SAN DIEGO COUNTY, Calif. — Calls for better protections were made at a vigil Monday after a San Diego County social worker died from COVID-19.
Ronda Felder, 60, died from the virus in August. Her colleagues said she contracted the virus during fieldwork and spent a month in the hospital before she died.
During a vigil for Felder, her colleagues said she gave her heart and soul to help children.
“She was the type of person you could have a bad day and see her smile and hear her laugh and know that you could get through it every day,” said San Diego County social worker Crystal Irving.
Felder was featured on News 8’s Adopt 8 in 2016. She was a foster parent herself and advocated for children.
Social workers say during this time they can’t follow up with child abuse tips online, they need to do in-person visits and speak and look at the child for any emotional and physical signs but by going into the home, they are putting their lives at risk.
“We have an obligation to, of course, serve the community, children, and families we work with, but we also have the obligation to come back to our families at night,” said Irving.
The union representing Felder, SEIU Local 221, organized the vigil to also call attention on the need for better protections.
“The county does not want to give any hazard pay. They don't give proper PPE and this is unacceptable, they need more staff,” said David Garcias, SEIU Local 221 President.
During the vigil, San Diego County Supervisor Nathan Fletcher, District 4, attended and told SEIU members he would be there to help protect them. He proposed hazard pay for frontline workers but there was not enough board support.
“For the members of SEIU Local 221, we are going to continue to fight alongside you for the right working conditions and pay and acknowledgment and respect you deserve,” said Fletcher.
A spokesperson for the county e-mailed a statement to News 8:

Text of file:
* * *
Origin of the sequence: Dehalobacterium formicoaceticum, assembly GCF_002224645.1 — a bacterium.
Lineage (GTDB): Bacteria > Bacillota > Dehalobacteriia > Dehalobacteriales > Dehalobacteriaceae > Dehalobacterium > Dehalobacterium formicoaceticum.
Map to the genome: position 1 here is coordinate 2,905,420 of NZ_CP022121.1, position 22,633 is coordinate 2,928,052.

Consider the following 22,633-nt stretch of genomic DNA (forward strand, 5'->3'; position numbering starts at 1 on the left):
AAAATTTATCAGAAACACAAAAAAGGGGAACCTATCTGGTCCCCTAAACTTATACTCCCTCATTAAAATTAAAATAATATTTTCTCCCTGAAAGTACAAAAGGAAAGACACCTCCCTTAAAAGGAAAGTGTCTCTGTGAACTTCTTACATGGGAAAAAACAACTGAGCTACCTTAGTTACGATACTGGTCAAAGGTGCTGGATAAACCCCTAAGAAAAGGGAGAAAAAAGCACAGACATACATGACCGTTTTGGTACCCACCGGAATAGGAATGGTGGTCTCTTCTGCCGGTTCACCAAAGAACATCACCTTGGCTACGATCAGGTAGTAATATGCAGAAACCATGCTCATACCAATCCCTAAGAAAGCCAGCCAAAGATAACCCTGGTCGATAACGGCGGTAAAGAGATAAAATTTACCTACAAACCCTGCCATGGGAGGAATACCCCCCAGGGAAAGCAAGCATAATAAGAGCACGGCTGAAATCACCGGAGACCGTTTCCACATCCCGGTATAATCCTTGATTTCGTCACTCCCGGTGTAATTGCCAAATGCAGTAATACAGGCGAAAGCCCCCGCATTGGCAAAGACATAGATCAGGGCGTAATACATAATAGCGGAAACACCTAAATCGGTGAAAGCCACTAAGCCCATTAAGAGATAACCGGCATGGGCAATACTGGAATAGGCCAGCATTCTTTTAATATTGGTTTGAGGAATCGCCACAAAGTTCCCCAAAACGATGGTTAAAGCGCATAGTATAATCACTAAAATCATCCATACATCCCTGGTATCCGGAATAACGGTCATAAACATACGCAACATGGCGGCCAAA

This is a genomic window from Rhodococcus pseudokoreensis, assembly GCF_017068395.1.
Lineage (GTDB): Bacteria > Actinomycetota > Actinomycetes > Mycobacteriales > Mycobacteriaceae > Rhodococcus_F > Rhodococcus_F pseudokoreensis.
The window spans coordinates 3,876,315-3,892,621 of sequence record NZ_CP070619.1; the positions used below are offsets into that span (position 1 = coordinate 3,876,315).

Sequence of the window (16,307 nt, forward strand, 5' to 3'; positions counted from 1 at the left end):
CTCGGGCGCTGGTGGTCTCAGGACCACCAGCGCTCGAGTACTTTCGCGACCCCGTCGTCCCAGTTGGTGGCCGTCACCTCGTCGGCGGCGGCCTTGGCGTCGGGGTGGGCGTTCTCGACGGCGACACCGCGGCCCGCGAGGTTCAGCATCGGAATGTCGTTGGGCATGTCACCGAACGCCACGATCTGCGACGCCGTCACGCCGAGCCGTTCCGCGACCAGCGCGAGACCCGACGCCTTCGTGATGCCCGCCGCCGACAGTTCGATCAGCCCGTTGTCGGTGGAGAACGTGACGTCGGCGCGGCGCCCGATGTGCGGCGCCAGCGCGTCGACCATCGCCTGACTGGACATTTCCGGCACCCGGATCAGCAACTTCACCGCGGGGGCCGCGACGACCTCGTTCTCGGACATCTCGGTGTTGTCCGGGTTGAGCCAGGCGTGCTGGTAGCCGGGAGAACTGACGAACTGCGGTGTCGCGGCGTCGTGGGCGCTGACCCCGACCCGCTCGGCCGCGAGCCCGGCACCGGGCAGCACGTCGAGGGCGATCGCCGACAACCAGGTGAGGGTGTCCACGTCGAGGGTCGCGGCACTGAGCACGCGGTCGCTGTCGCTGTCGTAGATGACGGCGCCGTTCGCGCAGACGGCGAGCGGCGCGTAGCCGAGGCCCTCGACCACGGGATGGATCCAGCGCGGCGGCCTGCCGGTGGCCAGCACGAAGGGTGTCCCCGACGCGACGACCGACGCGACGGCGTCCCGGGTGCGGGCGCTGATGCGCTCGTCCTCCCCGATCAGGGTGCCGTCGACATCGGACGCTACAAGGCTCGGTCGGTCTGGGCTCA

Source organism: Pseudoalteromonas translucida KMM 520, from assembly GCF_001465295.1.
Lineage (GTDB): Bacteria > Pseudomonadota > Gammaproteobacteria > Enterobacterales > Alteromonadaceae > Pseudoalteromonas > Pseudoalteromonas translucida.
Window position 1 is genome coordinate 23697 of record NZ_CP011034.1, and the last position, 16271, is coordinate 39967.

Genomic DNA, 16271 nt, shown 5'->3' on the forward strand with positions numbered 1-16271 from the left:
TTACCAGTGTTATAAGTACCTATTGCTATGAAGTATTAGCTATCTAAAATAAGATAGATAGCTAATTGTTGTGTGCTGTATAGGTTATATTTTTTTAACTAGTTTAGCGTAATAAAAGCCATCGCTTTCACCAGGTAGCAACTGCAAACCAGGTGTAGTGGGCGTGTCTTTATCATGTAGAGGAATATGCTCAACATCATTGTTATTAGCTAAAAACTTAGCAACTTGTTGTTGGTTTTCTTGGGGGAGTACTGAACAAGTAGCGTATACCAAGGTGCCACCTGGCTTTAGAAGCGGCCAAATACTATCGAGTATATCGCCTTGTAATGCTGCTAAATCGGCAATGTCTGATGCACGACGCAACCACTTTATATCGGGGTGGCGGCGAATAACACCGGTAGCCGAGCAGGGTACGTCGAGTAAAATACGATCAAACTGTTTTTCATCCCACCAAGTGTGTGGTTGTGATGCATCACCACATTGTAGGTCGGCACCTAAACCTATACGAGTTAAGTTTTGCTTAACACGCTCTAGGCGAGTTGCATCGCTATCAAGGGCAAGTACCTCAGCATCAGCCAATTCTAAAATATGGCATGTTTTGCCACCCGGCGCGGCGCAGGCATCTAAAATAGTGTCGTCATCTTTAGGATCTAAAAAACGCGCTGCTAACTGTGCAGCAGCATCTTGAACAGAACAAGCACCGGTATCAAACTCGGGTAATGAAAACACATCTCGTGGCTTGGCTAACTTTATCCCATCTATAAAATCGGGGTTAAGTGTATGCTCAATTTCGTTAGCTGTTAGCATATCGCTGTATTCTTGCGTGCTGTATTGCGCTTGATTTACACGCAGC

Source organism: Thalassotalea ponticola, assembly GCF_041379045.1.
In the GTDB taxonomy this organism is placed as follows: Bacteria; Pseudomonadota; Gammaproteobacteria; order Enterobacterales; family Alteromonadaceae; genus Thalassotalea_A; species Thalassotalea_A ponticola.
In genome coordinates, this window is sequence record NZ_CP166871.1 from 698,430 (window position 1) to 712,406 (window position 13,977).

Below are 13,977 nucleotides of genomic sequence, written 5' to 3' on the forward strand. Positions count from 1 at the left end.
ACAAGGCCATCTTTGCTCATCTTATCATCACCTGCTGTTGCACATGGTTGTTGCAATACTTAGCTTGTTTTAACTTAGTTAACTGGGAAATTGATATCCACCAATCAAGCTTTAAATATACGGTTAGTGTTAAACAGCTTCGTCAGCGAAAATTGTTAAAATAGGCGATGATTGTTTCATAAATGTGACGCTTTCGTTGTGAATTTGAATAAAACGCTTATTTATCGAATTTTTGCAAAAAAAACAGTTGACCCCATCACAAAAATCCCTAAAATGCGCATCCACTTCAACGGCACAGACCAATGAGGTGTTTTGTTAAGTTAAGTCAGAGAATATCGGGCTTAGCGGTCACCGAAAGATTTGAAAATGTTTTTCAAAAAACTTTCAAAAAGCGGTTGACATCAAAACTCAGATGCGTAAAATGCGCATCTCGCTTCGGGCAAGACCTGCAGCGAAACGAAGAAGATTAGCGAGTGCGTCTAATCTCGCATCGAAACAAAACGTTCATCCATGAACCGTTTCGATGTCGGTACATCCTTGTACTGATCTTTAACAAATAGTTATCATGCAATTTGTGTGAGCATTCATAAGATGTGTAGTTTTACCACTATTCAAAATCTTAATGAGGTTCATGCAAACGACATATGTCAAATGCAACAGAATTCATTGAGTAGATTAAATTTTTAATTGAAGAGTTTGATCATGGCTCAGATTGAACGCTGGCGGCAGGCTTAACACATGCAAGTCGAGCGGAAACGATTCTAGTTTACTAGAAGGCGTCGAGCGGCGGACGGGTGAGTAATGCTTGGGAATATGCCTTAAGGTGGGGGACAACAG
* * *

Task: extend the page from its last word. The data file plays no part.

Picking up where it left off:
“The Child Welfare Services is deeply saddened to have lost our dear colleague, Ronda Felder. Her passing has been a great loss to our team as she was not only an excellent social worker, but she was a wonderful team-member who always had a positive attitude, great sense of humor and enjoyed her work with children and families.
We are committed to prioritizing the health and safety of our staff during this pandemic. We have rigorous safety procedures for every time a social worker comes in contact with a client to keep everyone as safe as possible. This starts when we get a call into the child abuse hotline. The hotline social workers ask questions to assess for awareness or potential or known exposure or confirmed presence of COVID-19. Then there are preventative recommendations for social workers put in place to be utilized during home visits or other in-person contact with families such as keeping a safe social distance, wearing PPE, washing hands and minimize touching surfaces in the home. The County has continued to make PPEs such as masks, gloves, and hand sanitizing items available to all staff.”
Garcias said workers have to buy their own PPE, “and sometimes you have to use it over and over and over.”
SEIU said the county board of supervisors added some positions to help in the pandemic but more is needed. The board will vote on a county budget when it meets on Tuesday.